Mimcss provides Reference documents for developers, which undergoes constant improvements. Mimcss also provides a Playground, where you can explore Mimcss examples as well as write your own TypeScript code using Mimcss features and immediately see the results.

Quick start

Let’s assume that you need to create simple styles for a class and an element ID. With CSS you would create a CSS file:

/* MyStyles.css */
.vbox {
    display: flex;
    flex-direction: column;
}

#important-element {
    background-color: #FC8;
    font-weight: 700;
}

Then, in your component’s TypeScript code, you would refer to the CSS styles using their names as string literals (here and later we are using pseudo-React-style components):

/* MyComponent.tsx */
import "./MyStyles.css";

class MyComponent
{
    render()
    {
        return <div class="vbox">
            <span id="important_element">Hello!</span>
        </div>
    }
}

With Mimcss, you create a TypeScript class and then, in your component’s TypeScript code, you refer to the CSS classes using their names as properties:

/* MyComponent.tsx */
import * as css from "mimcss";

// Define styles
class MyStyles extends css.StyleDefinition
{
    vbox = this.$class({
        display: "flex",
        flexDirection: "column",
    });

    importantElement = this.$id({
        color: 0xFFCC88,
        fontWeight: 700,
    });
}

// Activate styles - insert them into DOM
let styles = css.activate( MyStyle);

// Component definition
class MyComponent
{
    render()
    {
        return <div class={styles.vbox.name}>
            <span id={styles.importantElement.name}>Hello!</span>
        </div>
    }
}

The TypeScript variant is somewhat more verbose; however, let’s see what we get in return:

  • The autocomplete mechanism of our IDE will prompt us with the list of names defined in the style definition class. As soon as we type styles. the IDE will present the list of all the properties defined in our class.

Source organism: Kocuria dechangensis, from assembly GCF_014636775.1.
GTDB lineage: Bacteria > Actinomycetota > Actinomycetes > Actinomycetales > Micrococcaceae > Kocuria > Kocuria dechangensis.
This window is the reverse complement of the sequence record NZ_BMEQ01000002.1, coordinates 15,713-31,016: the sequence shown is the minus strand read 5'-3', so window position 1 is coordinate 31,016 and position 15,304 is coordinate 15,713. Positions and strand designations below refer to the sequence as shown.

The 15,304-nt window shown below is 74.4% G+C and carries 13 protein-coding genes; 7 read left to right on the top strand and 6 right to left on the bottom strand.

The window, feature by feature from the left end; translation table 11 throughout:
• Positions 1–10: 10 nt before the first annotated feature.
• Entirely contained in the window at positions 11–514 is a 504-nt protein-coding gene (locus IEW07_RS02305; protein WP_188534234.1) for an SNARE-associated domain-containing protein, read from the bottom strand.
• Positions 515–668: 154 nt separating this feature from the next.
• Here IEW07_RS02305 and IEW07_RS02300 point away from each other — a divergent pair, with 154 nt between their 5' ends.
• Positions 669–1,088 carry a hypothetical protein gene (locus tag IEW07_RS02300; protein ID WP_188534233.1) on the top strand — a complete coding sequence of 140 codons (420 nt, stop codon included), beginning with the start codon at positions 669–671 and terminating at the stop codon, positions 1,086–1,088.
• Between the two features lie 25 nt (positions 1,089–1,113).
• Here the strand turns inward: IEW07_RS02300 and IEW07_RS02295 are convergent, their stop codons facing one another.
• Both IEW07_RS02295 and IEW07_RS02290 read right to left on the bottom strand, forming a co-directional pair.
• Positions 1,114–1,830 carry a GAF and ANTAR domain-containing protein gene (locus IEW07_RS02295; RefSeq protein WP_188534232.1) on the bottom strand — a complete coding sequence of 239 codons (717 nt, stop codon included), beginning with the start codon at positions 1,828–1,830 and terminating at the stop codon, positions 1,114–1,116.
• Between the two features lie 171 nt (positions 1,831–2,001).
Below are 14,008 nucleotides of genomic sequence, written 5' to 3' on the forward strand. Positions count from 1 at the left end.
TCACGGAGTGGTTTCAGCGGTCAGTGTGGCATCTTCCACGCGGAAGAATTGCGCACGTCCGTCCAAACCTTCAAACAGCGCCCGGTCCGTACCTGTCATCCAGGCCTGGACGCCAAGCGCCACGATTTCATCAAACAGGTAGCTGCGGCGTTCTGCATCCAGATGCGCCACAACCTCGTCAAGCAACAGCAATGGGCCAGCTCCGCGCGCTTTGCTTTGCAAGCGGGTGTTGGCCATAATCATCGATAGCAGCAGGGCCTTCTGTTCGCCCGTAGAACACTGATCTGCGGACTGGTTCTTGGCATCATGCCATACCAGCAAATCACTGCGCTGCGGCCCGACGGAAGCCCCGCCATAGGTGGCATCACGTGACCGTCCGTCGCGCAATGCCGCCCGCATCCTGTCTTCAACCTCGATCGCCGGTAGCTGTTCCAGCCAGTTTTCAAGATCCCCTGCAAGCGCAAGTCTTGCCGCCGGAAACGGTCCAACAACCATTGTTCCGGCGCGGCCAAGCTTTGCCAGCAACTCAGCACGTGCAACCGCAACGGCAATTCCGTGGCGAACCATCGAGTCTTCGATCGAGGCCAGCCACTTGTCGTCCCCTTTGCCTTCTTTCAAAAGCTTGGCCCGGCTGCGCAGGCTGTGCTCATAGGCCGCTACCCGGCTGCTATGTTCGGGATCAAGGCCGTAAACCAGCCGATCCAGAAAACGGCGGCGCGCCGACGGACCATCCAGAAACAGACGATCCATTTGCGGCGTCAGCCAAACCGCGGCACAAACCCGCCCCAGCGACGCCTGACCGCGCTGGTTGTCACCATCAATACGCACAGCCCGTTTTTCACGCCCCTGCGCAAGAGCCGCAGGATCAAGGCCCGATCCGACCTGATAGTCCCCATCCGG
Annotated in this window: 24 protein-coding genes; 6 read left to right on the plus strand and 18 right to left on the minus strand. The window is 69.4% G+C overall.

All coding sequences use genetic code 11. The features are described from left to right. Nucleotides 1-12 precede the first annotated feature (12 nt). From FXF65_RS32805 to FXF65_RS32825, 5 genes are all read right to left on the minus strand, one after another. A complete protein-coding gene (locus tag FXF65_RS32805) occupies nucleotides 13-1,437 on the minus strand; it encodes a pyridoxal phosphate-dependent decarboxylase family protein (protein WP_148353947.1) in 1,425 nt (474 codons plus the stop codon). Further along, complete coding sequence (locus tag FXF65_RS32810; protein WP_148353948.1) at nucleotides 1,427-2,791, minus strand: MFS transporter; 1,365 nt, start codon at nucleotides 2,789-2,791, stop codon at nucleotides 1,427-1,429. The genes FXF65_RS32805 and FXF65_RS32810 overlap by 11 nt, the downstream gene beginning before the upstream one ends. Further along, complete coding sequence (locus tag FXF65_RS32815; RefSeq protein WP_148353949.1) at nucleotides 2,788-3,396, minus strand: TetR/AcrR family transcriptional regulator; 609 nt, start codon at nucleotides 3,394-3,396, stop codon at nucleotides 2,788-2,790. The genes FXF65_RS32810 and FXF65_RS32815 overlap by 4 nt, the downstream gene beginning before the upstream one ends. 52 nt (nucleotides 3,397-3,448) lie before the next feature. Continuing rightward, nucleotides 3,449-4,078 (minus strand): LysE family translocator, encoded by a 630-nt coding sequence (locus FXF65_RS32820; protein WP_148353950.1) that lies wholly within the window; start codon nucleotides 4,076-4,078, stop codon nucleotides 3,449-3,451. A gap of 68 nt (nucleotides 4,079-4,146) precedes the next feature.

• If we change the name of or remove the property in the MyStyles class and forget to change it in our component’s render method, the project will not build. Thus a compile time error will prevent a much-harder-to-find run-time error.
  • If you noticed, there was a misspelling of the identifier name in the CSS-based render method above: we “accidentally” used the underscore instead of the dash. With regular CSS, such errors would only manifest themselves at run-time and are notoriously difficult to find. In Mimcss-based code, such run-time errors are simply not possible because they will be detected at compile time.
  • Notice how we used numbers instead of strings when defining color and fontWeight properties. Mimcss defines types of each style property so that their values can be set in a type-safe and easy-to-use way.
  • The styles are not present in the browser’s memory until the application activates them using the activate function that inserts the styles into the DOM. There are several activation strategies - discussed later in this guide - suitable for different scenarios. The developers are in full control of when the rules are activated. Moreover, since activating rules means writing to DOM, components can synchronize this process with other DOM-writing activities.
  • The names we are using in our code are not actually the names that will be used in the resulting HTML. The actual names to use in HTML will be auto-generated by the Mimcss infrastructure, which ensures that they will be globally unique. In Debug mode the generated names reflect the names used in the code, while in Release mode, the names are created with minimal length.
  • The import "./MyStyles.css" statement in the CSS-based component file doesn’t work on its own but only with the help of a plug-in to our bundler (e.g. Webpack). In Mimcss code, there is no need in such plug-ins - everything is just a pure TypeScript code.

Let’s now see how style rules are defined using Mimcss.


Next Unit: Defining rules